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Nikos SKALKOTTAS (1904-1949)
Trio for Piano, Violin and Cello (1936)
Largo (1940); Bolero (1948); Serenata (1949); Sonatina (1949); Tender Melody (1958) for cello and piano
Maria Kitsopoulos, cello; Maria Asteiadou, piano; Georgios Demertzis, violin
Rec. Megaron Concert Hall, Athens, Greece, September 2000. DDD
BIS-CD-1224 [68.15]


This is the tenth Skalkottas CD produced by Bis since 1997. Very often these have been performed by Greek musicians and recorded by Greek production teams. Half of these discs have been of his chamber music. Each has been recorded and performed to the highest possible standards. The music is incredibly clever, complex, life-enhancing, joyous, shocking and tough by turns.

I remember being in Greece twenty years ago and finding no LPs of Skalkottas’s music and hardly anyone who had heard of him. Then in the late 1980s the BBC broadcast a series of programmes offering a selection of his orchestral and chamber works. It is from that season that Bis gained the initiative for this continued series. I do urge all collectors and listeners to get hold of at least one of these Skalkottas discs and this is as good a place as any to start. These recordings are particularly well timed as later this year (2004) the centenary of Skalkottas’s birth will be marked. Who knows, in the U.K., we may even have some Skalkottas at the Proms.

Each CD has been marked by some of the most copiously annotated booklets in my entire collection. Now I don’t mind, but these can sometimes be rather technical. Although this one, by Kostis Demertzis, is one of the more friendly examples, the small font and detailed analysis might prove a little daunting for some. However the writers are ultimately trying to be helpful. It’s worth spending some time reading what Mr Demertzis has to say before hearing anything. The music will (I believe) tackle and hold your attention.

What is it about this composer which is so fascinating? For me the uniqueness of the music is to be found in Skalkottas’s marrying of Greek rhythms and serial technique; elements that often prove unusually complementary. No matter what technique he is using his voice is so personal that you need only a few bars to recognize him.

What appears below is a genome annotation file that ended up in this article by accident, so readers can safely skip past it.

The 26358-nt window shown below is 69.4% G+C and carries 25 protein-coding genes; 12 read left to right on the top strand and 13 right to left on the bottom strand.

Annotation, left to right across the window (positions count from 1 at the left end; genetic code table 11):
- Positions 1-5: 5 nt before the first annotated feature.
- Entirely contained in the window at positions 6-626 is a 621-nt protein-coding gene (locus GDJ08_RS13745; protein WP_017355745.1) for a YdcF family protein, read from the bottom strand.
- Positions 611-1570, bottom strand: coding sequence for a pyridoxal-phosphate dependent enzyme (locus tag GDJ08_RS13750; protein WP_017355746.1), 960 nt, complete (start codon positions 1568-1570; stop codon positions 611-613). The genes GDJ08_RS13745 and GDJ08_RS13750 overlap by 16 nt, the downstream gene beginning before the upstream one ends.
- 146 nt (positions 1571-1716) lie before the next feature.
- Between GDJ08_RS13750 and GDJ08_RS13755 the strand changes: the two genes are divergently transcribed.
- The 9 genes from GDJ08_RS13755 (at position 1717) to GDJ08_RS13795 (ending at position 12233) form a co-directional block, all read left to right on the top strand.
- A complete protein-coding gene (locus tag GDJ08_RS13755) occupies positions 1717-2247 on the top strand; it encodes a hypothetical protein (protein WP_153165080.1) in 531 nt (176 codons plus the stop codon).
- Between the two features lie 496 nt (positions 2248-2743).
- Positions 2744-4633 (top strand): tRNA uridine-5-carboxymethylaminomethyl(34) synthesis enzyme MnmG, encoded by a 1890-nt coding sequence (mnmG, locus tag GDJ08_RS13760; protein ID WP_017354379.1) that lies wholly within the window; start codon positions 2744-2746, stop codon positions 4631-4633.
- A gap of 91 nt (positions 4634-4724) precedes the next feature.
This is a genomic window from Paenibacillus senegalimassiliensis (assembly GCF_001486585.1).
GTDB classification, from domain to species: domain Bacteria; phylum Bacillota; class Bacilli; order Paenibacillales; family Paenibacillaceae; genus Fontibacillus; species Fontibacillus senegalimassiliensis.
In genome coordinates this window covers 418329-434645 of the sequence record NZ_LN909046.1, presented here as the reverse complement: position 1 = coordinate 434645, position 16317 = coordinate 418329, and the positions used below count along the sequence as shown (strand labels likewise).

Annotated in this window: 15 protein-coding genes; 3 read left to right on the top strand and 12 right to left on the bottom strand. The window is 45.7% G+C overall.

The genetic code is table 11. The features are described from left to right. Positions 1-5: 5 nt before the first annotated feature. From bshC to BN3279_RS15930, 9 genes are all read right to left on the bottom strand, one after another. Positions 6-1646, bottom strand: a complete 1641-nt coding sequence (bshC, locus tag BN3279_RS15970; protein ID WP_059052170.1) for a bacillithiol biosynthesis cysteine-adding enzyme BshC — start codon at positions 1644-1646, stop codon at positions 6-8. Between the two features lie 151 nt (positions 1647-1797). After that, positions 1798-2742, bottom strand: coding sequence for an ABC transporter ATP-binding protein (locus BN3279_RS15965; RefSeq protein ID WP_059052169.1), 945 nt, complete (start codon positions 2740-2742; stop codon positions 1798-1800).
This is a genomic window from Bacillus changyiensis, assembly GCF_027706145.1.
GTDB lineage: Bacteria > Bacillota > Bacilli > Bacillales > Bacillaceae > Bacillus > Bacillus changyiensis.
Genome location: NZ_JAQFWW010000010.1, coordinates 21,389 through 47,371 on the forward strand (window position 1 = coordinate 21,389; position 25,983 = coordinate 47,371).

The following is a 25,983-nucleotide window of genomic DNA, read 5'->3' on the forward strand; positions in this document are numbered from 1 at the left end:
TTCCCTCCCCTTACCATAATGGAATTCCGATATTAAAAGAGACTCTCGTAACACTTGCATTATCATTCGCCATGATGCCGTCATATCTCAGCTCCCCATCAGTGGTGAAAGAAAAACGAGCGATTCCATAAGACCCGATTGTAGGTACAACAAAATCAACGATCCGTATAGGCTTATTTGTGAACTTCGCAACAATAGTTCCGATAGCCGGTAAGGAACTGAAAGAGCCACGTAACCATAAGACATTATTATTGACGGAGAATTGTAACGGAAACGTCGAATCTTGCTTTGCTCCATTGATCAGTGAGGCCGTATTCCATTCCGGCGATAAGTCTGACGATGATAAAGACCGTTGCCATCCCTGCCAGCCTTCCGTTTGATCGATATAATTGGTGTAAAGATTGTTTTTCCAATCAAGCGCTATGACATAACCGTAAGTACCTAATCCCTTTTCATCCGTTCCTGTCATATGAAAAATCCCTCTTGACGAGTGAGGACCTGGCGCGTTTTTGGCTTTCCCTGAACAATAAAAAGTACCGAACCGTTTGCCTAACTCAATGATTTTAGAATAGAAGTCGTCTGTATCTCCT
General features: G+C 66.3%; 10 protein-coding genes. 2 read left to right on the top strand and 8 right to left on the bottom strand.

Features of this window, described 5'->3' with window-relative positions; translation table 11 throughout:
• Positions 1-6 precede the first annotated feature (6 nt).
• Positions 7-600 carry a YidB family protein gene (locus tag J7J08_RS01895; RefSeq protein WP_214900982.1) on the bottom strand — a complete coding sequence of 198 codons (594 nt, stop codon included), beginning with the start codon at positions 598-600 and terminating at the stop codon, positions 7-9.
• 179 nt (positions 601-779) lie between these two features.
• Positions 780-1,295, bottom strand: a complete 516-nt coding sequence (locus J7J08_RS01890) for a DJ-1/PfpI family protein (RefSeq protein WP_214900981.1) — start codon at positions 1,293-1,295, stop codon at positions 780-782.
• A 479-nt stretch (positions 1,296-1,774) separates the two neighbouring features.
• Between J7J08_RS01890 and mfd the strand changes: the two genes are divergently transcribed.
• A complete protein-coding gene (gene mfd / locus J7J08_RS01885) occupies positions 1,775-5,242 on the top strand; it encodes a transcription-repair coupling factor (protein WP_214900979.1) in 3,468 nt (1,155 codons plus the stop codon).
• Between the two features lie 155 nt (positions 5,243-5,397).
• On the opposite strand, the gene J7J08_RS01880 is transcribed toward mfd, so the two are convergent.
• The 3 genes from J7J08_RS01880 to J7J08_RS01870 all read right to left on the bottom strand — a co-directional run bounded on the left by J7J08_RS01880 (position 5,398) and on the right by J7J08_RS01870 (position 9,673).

If you just want only the Greek inspired ‘ethnic’ music then you would be better going for the more diatonic sets of ‘Greek Dances’ (on Bis CD 1333/4) or the beautiful ‘Maiden and Death’ Ballet suite (Bis CD1014). If you hanker for something more adventurous, the serious dodecaphonic works on this disc might well suffice. I say serious but these are, at the same time, brilliantly crafted, original and highly concentrated compositions. They also display great rhythmic energy and excitement and quite often fun (as in the ‘Eight Variations’). Longing is also within Skalkottas’s vocabulary. Listen, for example, to the long, lyrical melody in the ‘Largo’ for cello and piano. What is so interesting also is that Skalkottas was capable of working at two contrasting works at the same time: say a ‘Greek Dance’ and a twelve-tone ‘Piano Trio’. You could argue that what he was trying to do was to make Schoenberg’s theory, listener-friendly. One speculates, sadly, what might he have achieved had he have lived a more normal life-span rather than only the tragic forty-five allotted to him.

Let’s just take two of these works as exemplars; first the ‘Tender Melody’. The title and the length, at two and a half minutes, would indicate a piece of quick composition and suggest ease of listening. However Skalkottas uses a compositional game which you might well not notice. As Alban Berg said, the technique is the composer’s business however, for listeners who are interested, the extensive notes go into some detail. You may well not realise, aurally, that this very beautiful piece uses a highly sophisticated form of serial technique. The cello part consists "of the constant repetition of the row". The succeeding phrases "begin on a different note of the row, the first on the first note F#, the second on the second note E, the third on the third note D" etc. Eventually the full row is heard again at the end, so that "the tender melody consists of twelve sections" … and to add to its interest. "the piano chords form various rows without any obvious connection to the cello’s row".

I recall, in the late 1960s, an LP of Skalkottas’s chamber works, which I borrowed from the library and recorded from it the astonishing ‘Eight Variations’. Does it use a real Greek folk tune? During its thirteen minutes and amid its chromatic wanderings and diatonic melody the Variations track through lyricism,(var.3), march-like spasms (var.2), scherzandi (var.4), dances, (var.7), impetuosity (var 8), crying and desperation (var 5). These are sometimes for piano alone, sometimes for violin and cello and then, for emphasis, all three. All of life seems encapsulated in this music.

The recording is clear, immediate and close but (and I especially like this) the performers’ breathing is not audible! The performances are magnificent, bringing out all aspects of this emotionally complex music to its fullest extent. Highly recommended

Gary Higginson


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